Ms Mazome said that training and recruiting of internal staff would start in July. Each project had been allocated time so they wanted to succeed with one project and then move on to another. She explained that advertisements had gone out nationwide and they looked at newspapers that were affordable. They advertised on campuses and community radio stations at all times taking provincial dynamics into account. They did try to reach everyone.

Ms Gxowa related her question to the timeframes set up by the President. What were the timeframes for the training of staff because bridging the gap was huge. The recruitment of staff would be urban based when looking at the rural reality. How were they bridging the gap especially for women. She asked who would be the beneficiaries of the bursaries employees or students outside with aims to recruit them. She told Advocate Malatji that the legal expansion was good but would it improve the disaster of the Department's legal drafting.

Ms Mazombe explained that there were timeframes for the training programmes. In fact some had already started for example 'the Customer is always Right Campaign'. The question of finance was a problem though. Timeframes for internships to start was July and learnerships was 2005. the training of the Department's systems would be added onto the computer programmes. She explained that this bursary programme would be looking at external recruits because currently the programme was only for internal staff. They did also want to make the programme more user friendly for internal staff so that more staff would take up the opportunity.

Mr Morwamoche congratulated the Department for opening district offices. He had a serious concern about the printing section of IDs. In the rural areas the same mistake kept coming back. Was there supervision to change the head. He also asked if the human resource posts had taken into consideration voluntary workers because they had some experience of how things worked.

Ms Mazome explained that volunteer workers had been used a lot but that they had been let go because it was seen as cheap labour. Volunteer workers were not placed randomly into internships. They would be absorbed into the Department linked to their field of study. Their appointment would be relevant to their study.

Mr Vundisa asked about the transformation of the Department. He referred to the many spelling errors of African names and asked how many Africans were working in the printing section? The member had never heard of white people's surnames being printed incorrectly. He wanted to know why. He also asked why the masses had to pay for the mistakes of the Department.

Ms Mazombe replied that they would train all employees regardless of whether they were black or white because they all should be able to copy the name and surname correctly from the application document.

Ms L Mabe (ANC) asked about staffing employment equity. Had gender been considered and if so, how many women and disabled people had been employed? She also asked the relationship between the South African Post Office and the Department with regard to the distribution of IDs.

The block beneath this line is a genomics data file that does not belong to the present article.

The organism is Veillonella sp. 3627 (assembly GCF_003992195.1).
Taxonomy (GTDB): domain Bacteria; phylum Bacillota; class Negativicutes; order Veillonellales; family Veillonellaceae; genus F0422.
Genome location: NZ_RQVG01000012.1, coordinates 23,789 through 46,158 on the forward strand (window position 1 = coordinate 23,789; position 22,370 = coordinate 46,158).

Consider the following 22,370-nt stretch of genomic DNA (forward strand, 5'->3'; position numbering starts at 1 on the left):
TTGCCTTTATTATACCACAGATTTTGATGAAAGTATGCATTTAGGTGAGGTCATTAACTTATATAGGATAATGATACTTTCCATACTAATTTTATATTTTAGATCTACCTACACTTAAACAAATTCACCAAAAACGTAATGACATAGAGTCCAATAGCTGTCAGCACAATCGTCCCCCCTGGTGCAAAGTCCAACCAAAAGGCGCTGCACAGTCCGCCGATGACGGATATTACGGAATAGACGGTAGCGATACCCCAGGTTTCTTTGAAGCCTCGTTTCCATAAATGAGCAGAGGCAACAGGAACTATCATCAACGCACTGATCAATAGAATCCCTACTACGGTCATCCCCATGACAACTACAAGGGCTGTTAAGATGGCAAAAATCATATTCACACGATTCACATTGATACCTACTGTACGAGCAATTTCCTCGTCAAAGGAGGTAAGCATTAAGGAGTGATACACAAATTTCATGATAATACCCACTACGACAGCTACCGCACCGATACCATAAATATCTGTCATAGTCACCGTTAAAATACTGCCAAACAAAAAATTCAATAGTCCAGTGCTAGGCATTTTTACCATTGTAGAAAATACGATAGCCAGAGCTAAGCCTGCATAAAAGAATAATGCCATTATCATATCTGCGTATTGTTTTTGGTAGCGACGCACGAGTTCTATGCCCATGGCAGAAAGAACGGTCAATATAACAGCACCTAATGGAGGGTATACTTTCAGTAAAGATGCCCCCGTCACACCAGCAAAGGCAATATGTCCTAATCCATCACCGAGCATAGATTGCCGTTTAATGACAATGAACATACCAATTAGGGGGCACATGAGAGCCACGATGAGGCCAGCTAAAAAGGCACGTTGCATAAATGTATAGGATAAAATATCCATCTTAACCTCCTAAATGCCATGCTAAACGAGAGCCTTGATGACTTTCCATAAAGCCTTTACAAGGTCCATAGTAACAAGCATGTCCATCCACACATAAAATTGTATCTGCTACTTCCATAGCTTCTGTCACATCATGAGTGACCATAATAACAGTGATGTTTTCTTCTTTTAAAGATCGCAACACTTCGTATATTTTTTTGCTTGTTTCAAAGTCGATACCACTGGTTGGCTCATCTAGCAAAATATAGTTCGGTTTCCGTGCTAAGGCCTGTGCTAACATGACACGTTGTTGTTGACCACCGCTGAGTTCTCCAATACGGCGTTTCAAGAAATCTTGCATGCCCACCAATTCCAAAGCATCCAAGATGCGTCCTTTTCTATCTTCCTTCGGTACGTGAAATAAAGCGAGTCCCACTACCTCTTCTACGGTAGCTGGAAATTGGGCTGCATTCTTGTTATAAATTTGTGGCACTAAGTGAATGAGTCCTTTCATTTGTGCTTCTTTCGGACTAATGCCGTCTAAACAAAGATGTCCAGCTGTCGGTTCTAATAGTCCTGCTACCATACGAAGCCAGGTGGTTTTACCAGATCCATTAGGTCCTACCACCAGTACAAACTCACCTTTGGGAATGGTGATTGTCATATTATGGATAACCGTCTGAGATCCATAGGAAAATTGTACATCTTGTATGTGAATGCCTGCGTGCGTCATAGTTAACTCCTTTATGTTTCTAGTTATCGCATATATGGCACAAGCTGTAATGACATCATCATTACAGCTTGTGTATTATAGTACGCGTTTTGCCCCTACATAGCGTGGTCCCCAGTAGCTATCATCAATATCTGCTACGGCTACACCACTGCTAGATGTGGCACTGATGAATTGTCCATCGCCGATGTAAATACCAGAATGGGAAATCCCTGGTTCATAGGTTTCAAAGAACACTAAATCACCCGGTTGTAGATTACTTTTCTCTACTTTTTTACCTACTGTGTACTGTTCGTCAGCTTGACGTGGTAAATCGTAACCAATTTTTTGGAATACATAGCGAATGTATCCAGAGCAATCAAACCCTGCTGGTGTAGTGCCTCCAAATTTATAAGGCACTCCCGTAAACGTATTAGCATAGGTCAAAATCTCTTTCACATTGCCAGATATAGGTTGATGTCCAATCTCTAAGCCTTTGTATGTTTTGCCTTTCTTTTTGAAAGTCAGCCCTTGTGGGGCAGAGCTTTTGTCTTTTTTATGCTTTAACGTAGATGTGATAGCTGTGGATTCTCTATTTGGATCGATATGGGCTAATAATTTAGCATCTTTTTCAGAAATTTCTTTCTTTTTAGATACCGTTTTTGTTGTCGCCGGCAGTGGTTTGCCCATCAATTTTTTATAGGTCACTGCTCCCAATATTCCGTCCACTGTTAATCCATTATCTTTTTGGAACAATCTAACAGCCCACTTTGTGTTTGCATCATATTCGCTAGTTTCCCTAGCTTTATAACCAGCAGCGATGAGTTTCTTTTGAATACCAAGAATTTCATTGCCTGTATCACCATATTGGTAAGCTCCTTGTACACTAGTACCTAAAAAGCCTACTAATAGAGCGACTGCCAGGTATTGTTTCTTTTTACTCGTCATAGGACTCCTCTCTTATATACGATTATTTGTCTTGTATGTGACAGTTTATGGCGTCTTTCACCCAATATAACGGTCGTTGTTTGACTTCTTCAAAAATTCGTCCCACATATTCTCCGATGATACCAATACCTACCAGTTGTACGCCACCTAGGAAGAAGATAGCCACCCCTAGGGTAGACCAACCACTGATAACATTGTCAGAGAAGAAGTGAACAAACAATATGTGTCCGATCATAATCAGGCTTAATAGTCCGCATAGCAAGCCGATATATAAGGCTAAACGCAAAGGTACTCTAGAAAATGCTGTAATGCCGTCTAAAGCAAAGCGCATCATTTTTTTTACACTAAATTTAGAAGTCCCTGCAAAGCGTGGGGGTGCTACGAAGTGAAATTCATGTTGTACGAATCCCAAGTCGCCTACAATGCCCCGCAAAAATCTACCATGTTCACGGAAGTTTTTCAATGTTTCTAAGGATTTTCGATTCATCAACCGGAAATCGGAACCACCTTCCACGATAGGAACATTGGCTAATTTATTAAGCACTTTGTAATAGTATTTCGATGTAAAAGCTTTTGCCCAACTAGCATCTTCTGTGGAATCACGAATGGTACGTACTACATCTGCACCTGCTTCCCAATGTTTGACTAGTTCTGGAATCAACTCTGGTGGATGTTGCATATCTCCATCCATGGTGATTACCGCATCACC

Ms Mazombe responded that on the issue of transformation the Department was very slow in transforming. They did take the issue of gender, colour and disability very seriously and they did have a policy about it. There was a committee checking implementation and ensuring that the Department implemented what was on paper. Very few women were senior managers and they had yet to meet employment equity targets.

The Chair said that the question about the Post Office would be dealt with by Civic Services.

In reply to a question from Mr Skhosana, Ms Mazombe explained that the 350 interns were chosen nation-wide so that all the provinces would benefit. They had targeted youth. This did not mean that they would exclude older people who applied but it would mostly benefit the youth.

Mr Vundisa again asked for a response to his question on how many Africans were employed in the printing section and why the masses had to pay for the mistakes of the Department.

Mr Chavalala said that he did not know how many blacks there were in GPW.

Mr L Mashokwe (Director of Communication) commented that the issue was the mistakes and not how many blacks or whites there were. The population register had the same problem. They had to attend to and rectify the problem.

The Chairperson added that on discovering mistakes in their Ids, some people went to rectify this only to find that the population register had the same mistake. When the Department made a mistake the people should not have to pay. This had to be rectified.

Civic Services
Mr Chavalala said that Civic Services had 3 directorates. He pointed out that a birth certificate was just a printed document which anybody could forge. The ID card had to be one that could be used to access bank accounts, social grants and so on. Thus they had to be as secure as possible. The current ID book was not sufficiently secure which explains why the ID card could not be like a birth certificate. He mentioned that the Department was still stuck largely with manual systems and the Turnaround Strategy was designed to replace those systems over the next few years.

[PMG note: The final session of this meeting is outstanding. It will be available by 11 June]